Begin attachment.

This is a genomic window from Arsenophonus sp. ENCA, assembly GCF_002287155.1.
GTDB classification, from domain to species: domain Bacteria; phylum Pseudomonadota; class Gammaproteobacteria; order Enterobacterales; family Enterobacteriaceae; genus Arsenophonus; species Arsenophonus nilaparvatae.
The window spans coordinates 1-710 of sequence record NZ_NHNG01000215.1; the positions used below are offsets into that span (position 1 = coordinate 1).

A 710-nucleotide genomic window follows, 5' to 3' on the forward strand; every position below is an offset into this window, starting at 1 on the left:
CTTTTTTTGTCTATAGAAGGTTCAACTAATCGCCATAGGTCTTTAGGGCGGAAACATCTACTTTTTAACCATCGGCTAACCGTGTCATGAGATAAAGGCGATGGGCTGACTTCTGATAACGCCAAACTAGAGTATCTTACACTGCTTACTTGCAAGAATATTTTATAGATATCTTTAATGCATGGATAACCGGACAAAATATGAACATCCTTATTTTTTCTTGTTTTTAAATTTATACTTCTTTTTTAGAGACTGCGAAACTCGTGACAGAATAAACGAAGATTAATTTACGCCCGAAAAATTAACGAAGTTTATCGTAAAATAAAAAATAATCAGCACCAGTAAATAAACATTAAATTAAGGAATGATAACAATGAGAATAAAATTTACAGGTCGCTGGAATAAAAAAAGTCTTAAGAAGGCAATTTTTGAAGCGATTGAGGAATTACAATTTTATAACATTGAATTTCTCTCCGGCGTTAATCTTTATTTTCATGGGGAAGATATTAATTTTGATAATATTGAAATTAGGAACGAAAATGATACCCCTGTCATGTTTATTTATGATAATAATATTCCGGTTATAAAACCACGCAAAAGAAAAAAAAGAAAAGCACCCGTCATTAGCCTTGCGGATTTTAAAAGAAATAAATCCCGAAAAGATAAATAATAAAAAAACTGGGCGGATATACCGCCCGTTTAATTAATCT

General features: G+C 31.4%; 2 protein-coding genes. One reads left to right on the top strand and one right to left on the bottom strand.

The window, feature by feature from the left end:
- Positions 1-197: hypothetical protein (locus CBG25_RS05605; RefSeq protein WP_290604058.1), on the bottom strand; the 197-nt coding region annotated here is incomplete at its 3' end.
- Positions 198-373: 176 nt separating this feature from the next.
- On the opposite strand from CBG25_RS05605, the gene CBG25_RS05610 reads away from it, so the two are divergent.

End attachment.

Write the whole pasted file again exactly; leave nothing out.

This is a genomic window from Arsenophonus sp. ENCA, assembly GCF_002287155.1.
GTDB classification, from domain to species: domain Bacteria; phylum Pseudomonadota; class Gammaproteobacteria; order Enterobacterales; family Enterobacteriaceae; genus Arsenophonus; species Arsenophonus nilaparvatae.
The window spans coordinates 1-710 of sequence record NZ_NHNG01000215.1; the positions used below are offsets into that span (position 1 = coordinate 1).

A 710-nucleotide genomic window follows, 5' to 3' on the forward strand; every position below is an offset into this window, starting at 1 on the left:
CTTTTTTTGTCTATAGAAGGTTCAACTAATCGCCATAGGTCTTTAGGGCGGAAACATCTACTTTTTAACCATCGGCTAACCGTGTCATGAGATAAAGGCGATGGGCTGACTTCTGATAACGCCAAACTAGAGTATCTTACACTGCTTACTTGCAAGAATATTTTATAGATATCTTTAATGCATGGATAACCGGACAAAATATGAACATCCTTATTTTTTCTTGTTTTTAAATTTATACTTCTTTTTTAGAGACTGCGAAACTCGTGACAGAATAAACGAAGATTAATTTACGCCCGAAAAATTAACGAAGTTTATCGTAAAATAAAAAATAATCAGCACCAGTAAATAAACATTAAATTAAGGAATGATAACAATGAGAATAAAATTTACAGGTCGCTGGAATAAAAAAAGTCTTAAGAAGGCAATTTTTGAAGCGATTGAGGAATTACAATTTTATAACATTGAATTTCTCTCCGGCGTTAATCTTTATTTTCATGGGGAAGATATTAATTTTGATAATATTGAAATTAGGAACGAAAATGATACCCCTGTCATGTTTATTTATGATAATAATATTCCGGTTATAAAACCACGCAAAAGAAAAAAAAGAAAAGCACCCGTCATTAGCCTTGCGGATTTTAAAAGAAATAAATCCCGAAAAGATAAATAATAAAAAAACTGGGCGGATATACCGCCCGTTTAATTAATCT

General features: G+C 31.4%; 2 protein-coding genes. One reads left to right on the top strand and one right to left on the bottom strand.

The window, feature by feature from the left end:
- Positions 1-197: hypothetical protein (locus CBG25_RS05605; RefSeq protein WP_290604058.1), on the bottom strand; the 197-nt coding region annotated here is incomplete at its 3' end.
- Positions 198-373: 176 nt separating this feature from the next.
- On the opposite strand from CBG25_RS05605, the gene CBG25_RS05610 reads away from it, so the two are divergent.